By Priority

Use the -p switch to filter out messages based on a priority level. To see what priority levels are available, see the section on systemd-journald configuration parameters and the possible MaxLevelStore parameter values. If a single priority level is specified, all messages with that priority level and below are returned. To use a range of priority levels, use the FROM…TO clause.As an example, the command below will output all messages with priority between emergency and critical from last boot:

# journalctl -b -p "crit"
-- Logs begin at Thu 2016-09-08 14:20:08 PDT, end at Tue 2016-09-13 23:50:01 PDT. --
Sep 08 14:21:32 fibrevillage.com kernel: ch 6:0:0:0: [ch0] ID/LUN unknown
Sep 08 14:21:32 fibrevillage.com kernel: ch 6:0:0:0: [ch0] ID/LUN unknown
Sep 08 14:21:33 fibrevillage.com kernel: ch 6:0:3:0: [ch1] ID/LUN unknown
Sep 08 14:21:33 fibrevillage.com kernel: ch 6:0:3:0: [ch1] ID/LUN unknown

By User

To find all messages related to a particular user, use the UID for that user. In the following example, we are finding the UID of the user mysql:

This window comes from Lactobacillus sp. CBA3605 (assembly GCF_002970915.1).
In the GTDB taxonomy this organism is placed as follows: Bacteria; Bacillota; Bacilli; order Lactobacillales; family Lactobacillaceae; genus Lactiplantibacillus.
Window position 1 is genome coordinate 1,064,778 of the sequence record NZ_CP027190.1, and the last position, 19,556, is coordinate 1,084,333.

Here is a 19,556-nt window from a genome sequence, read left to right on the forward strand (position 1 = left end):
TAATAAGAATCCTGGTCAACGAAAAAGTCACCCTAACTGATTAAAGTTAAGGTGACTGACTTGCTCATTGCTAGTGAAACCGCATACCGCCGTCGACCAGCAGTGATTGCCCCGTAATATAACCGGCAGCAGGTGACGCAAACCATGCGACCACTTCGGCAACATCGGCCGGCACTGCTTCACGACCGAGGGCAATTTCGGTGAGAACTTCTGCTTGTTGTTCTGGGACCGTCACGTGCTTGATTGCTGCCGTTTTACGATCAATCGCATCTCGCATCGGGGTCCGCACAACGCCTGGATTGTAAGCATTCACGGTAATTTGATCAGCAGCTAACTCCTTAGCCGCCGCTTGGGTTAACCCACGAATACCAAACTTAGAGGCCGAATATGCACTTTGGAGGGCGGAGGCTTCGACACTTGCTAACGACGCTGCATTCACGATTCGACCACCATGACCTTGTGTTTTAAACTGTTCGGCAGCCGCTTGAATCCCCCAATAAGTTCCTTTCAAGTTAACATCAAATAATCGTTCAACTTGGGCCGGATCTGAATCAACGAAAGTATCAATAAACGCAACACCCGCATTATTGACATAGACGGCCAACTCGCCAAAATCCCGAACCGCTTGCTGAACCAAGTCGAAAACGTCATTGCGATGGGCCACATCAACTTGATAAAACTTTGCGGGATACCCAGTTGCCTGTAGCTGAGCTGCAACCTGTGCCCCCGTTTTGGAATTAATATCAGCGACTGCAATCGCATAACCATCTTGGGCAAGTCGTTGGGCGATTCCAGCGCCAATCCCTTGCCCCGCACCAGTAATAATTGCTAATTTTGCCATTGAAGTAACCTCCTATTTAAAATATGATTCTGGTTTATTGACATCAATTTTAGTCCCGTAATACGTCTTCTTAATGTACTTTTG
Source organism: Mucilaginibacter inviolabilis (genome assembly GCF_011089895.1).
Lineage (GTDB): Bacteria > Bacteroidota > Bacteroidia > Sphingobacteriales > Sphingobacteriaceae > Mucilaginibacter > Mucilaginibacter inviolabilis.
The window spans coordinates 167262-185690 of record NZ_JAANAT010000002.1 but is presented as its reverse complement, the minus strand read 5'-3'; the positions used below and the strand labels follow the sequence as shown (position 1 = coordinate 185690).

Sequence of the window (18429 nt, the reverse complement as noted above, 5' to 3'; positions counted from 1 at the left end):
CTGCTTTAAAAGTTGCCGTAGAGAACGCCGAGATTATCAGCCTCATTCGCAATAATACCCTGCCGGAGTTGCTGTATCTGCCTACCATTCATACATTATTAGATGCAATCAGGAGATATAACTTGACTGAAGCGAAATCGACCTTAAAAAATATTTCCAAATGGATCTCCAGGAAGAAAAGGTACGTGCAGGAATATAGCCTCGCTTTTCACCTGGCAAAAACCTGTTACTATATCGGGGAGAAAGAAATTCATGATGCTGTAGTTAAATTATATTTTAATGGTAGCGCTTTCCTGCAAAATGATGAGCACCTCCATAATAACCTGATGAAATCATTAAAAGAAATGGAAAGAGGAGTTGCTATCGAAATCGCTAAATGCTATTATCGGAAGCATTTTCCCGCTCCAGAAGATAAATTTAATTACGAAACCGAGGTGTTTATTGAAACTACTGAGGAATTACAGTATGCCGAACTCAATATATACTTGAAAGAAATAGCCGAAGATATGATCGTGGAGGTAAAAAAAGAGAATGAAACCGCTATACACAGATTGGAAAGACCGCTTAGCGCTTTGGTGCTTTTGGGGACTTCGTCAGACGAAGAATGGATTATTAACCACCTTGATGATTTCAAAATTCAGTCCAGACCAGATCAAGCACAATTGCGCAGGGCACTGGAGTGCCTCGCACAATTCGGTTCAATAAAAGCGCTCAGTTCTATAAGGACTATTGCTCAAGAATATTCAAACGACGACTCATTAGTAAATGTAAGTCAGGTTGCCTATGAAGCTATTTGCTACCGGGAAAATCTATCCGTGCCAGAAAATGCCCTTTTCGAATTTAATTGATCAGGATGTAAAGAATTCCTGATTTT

# id mysql
uid=27(mysql) gid=27(mysql) groups=27(mysql)
# journalctl _UID=27
-- Logs begin at Thu 2016-09-08 14:20:08 PDT, end at Wed 2016-09-14 00:00:01 PDT. --
Sep 08 14:21:29 fibrevillage.com mysqld_safe[7314]: 160908 14:21:29 mysqld_safe Logging to '/var/log/mariadb/ma
Sep 08 14:21:29 fibrevillage.com mysqld_safe[7314]: 160908 14:21:29 mysqld_safe Starting mysqld daemon with dat

Journal disk usage

See disk usage of the journal:

# journalctl --disk-usage
Archived and active journals take up 32.0M on disk.

Reduce disk usage by size

Reduce journal disk usage to below specified size, with the usual "K", "M", "G", "T" suffixes

#journalctl --vacuum-size=1M

Reduce disk usage by date

Remove journal files older than specified date, timespan usually are "s", "min", "h", "days", "months", "weeks", "years" suffixes

# journalctl --vacuum-time="1 days"

Verify journal file consistency

 To verify journal file consistency, run

# journalctl --verify      
PASS: /run/log/journal/68909c3249b2439eafb47250340318db/system.journal